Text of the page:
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Asking Stars Not Just to Play, but Also to Stay

January 3, 2010

The relationship between the rock stars of classical music and the orchestras and audiences that interact with them can generally be characterized as a series of memorable one-night stands. When the Lang Langs, Joshua Bells and Renée Flemings of the world arrive in town for an evening or two, tickets fly, and standing ovations shake concert halls. But no sooner has the applause died down than the artists are on a plane to the next city.

Lately, however, orchestras across the country have been looking for ways to deepen their relationships with top-tier musicians. Artist residencies, ranging from one week to two years, are now de rigueur. The baritone Thomas Hampson and the composer Magnus Lindberg have lengthy residencies with the New York Philharmonic; the Chicago Symphony recently announced the appointment of the Bay Area composer Mason Bates as a composer in residence; and last year the Los Angeles Philharmonic created the position of creative chair for another Bay Area composer, John Adams.

In a similar vein, the Berkeley Symphony recently hired the composer Gabriela Lena Frank as its creative adviser. She will help shape programming and guide outreach projects.

Now the San Francisco Symphony’s new Project San Francisco aims to enhance the audience’s appreciation of classical music through a pair of residency programs with the composer George Benjamin (Thursday through Jan. 16) and the cellist Yo-Yo Ma (Jan. 20 to 26). The program will include performances, educational activities and community events.

But whether the orchestra succeeds in enriching the experience of San Francisco’s rather conservative classical music audiences will depend on how much it can realistically hope to derive from the artists’ intensive yet still truncated sojourns. One thing is sure: the Symphony intends to make the most of its visiting artists’ time and energy.

In addition to conducting the San Francisco Symphony, Mr. Benjamin will play the piano in a chamber music concert alongside Symphony musicians; give a series of pre- and post-concert talks; take part in a colloquium with San Francisco Youth Symphony players; and mentor students from the San Francisco Conservatory of Music.

Mr. Ma (also recently named creative consultant to the Chicago Symphony Orchestra) will give orchestral and chamber music concerts, as well as a recital with the pianist Emanuel Ax. He will coach two student chamber music ensembles as well.

Building on the success of similar pilot residencies with the Chinese pianist Lang Lang and the respected though not widely known Russian composer Sofia Gubaidulina, the orchestra is taking an approach to Project San Francisco that is artistically and fiscally canny. Ms. Gubaidulina’s two-week residency last February helped to familiarize Bay Area concertgoers with her work; the performance I heard, featuring the North American premiere of her “Violin Concerto No. 2,” was well attended. Meanwhile, Mr. Lang’s high profile most likely helped to offset the financial risk of devoting so many concerts to a relatively unknown composer.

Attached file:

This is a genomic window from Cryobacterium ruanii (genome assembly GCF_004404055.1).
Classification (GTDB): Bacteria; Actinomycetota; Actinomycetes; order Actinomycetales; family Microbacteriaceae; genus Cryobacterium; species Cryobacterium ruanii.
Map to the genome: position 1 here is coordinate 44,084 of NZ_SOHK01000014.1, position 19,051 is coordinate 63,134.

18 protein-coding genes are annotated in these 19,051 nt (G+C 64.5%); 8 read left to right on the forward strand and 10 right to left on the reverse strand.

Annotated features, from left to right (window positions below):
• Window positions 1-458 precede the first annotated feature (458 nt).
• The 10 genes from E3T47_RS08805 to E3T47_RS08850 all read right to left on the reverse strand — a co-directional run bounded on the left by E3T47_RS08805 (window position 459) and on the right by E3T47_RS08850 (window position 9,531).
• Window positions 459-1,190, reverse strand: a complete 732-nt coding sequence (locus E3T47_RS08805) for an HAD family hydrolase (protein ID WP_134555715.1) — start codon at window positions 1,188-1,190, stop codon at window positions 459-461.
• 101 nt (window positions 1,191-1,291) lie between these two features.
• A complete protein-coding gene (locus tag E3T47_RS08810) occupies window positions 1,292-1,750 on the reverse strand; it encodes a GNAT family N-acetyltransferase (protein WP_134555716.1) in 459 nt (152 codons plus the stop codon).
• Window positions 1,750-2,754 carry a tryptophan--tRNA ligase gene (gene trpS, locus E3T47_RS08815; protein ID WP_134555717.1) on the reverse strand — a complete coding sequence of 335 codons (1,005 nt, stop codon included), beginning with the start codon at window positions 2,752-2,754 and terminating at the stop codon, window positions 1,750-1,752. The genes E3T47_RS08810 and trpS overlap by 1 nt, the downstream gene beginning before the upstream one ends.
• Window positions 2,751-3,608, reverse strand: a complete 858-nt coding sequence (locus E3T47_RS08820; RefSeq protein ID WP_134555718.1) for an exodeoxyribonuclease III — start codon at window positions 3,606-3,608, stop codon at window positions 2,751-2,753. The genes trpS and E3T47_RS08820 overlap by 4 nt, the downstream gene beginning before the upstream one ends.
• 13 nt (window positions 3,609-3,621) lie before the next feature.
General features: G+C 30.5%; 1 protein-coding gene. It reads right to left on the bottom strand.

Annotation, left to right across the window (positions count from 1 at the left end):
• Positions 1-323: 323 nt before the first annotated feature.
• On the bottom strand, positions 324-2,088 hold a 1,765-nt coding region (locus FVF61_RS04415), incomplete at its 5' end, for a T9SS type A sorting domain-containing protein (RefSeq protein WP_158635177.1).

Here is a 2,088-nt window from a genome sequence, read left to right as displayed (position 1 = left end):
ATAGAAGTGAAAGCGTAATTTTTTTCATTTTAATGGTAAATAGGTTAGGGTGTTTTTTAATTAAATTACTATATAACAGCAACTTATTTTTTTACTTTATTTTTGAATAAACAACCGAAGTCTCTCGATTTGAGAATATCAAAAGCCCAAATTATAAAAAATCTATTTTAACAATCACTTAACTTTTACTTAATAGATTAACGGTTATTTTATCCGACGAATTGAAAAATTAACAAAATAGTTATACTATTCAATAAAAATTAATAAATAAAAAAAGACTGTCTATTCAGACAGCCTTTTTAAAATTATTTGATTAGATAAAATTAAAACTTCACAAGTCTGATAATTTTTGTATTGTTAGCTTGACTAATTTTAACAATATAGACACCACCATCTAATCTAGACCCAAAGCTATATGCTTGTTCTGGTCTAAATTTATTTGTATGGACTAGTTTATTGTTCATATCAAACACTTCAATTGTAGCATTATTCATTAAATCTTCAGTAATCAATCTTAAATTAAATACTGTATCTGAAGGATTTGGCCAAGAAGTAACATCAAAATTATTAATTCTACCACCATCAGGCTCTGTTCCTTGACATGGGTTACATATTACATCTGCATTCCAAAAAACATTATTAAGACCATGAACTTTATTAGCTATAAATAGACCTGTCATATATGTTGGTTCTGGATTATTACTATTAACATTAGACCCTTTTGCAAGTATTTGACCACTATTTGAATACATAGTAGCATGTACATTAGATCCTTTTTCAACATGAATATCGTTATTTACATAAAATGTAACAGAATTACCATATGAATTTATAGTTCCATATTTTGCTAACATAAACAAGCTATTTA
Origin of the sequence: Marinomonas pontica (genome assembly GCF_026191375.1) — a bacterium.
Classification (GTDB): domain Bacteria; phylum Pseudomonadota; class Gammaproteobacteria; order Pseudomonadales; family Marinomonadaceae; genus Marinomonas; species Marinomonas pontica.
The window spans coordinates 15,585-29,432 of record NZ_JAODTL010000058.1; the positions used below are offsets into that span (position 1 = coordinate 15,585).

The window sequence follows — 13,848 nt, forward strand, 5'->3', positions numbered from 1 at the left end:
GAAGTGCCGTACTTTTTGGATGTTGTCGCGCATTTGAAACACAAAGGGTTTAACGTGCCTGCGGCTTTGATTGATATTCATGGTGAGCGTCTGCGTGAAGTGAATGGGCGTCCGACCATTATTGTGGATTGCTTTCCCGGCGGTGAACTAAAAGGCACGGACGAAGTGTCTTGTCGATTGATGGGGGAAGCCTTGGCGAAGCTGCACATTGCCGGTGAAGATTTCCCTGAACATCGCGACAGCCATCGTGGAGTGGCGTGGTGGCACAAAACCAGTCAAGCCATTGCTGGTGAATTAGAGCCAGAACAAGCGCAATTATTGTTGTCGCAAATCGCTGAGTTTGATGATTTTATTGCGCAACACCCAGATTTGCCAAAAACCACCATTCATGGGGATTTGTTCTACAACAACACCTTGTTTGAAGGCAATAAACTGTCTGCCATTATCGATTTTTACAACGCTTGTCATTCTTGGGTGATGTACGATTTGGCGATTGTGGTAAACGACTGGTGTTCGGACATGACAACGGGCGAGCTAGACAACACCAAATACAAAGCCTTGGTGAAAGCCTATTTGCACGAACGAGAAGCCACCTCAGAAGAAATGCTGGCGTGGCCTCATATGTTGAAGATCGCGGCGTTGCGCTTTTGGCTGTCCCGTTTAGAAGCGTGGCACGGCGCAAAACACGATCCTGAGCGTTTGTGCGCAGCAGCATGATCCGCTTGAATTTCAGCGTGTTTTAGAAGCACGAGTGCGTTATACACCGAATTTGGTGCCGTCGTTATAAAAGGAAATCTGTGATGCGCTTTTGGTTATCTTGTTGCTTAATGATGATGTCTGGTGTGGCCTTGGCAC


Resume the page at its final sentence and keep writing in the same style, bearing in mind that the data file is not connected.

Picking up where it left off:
The Symphony seems to be repeating this formula with the combination of Mr. Ma, a household name, and Mr. Benjamin, who is not well known to American audiences despite having a more than 20-year relationship with the San Francisco Symphony. Mr. Benjamin’s local recognition is likely to grow this June when he serves as music director of the Ojai Music Festival.

It is worth noting that tickets for Mr. Benjamin’s concerts are not being bought as swiftly as those for bigger-name artists; the same was true for Ms. Gubaidulina.

“Yo-Yo Ma’s performances are selling strongly, with very limited availability at the present moment, and George’s residency continues to sell, and we expect more last-minute sales as people learn about the concerts,” said Louisa Spier, a Symphony spokeswoman.

(In March the Symphony will announce next season’s residencies, the first of which will take place before the end of the year.)

Orchestral artist residencies are a relatively new phenomenon. The St. Paul Chamber Orchestra broke ground in this area, starting in 2004, with its appointment of diverse artists like the soprano Dawn Upshaw, the conductor Roberto Abbado and Nicholas McGegan, music director of the Bay Area’s Philharmonia Baroque Orchestra.

The San Francisco Symphony also played a role through its partnership with Mr. Adams, who served as resident composer from 1982 to 1985. “More typically, these composers in residence amounted to an ephemeral phenomenon,” said Joseph Horowitz, a classical music historian. “But Adams really became integral to the orchestra.”

While residencies seem to be fashionable, and are a positive step for orchestras, maximizing their productivity is hard. The amount of time an artist works with an orchestra and the depth of the engagement are probably the two biggest factors in determining the success of these residencies. The San Francisco Symphony is certainly capitalizing on the time it has with Mr. Benjamin and Mr. Ma. But packing so much activity into three weeks may end up exhausting both artists and audiences.

It takes time for concertgoers to familiarize themselves with an artist’s work. Ten days may not be enough to persuade ticket buyers to take a chance on Mr. Benjamin. Although logistically challenging, a slow-burning residency lasting several months or longer, like the one now under way between Mr. Hampson and the New York Philharmonic, may ultimately be more fruitful than the fast-paced model favored by the San Francisco Symphony.



  • It will be great to watch Chicago, i have bought tickets from looking forward to it.

    By Anonymous Anonymous, At April 23, 2010 at 12:21 AM  

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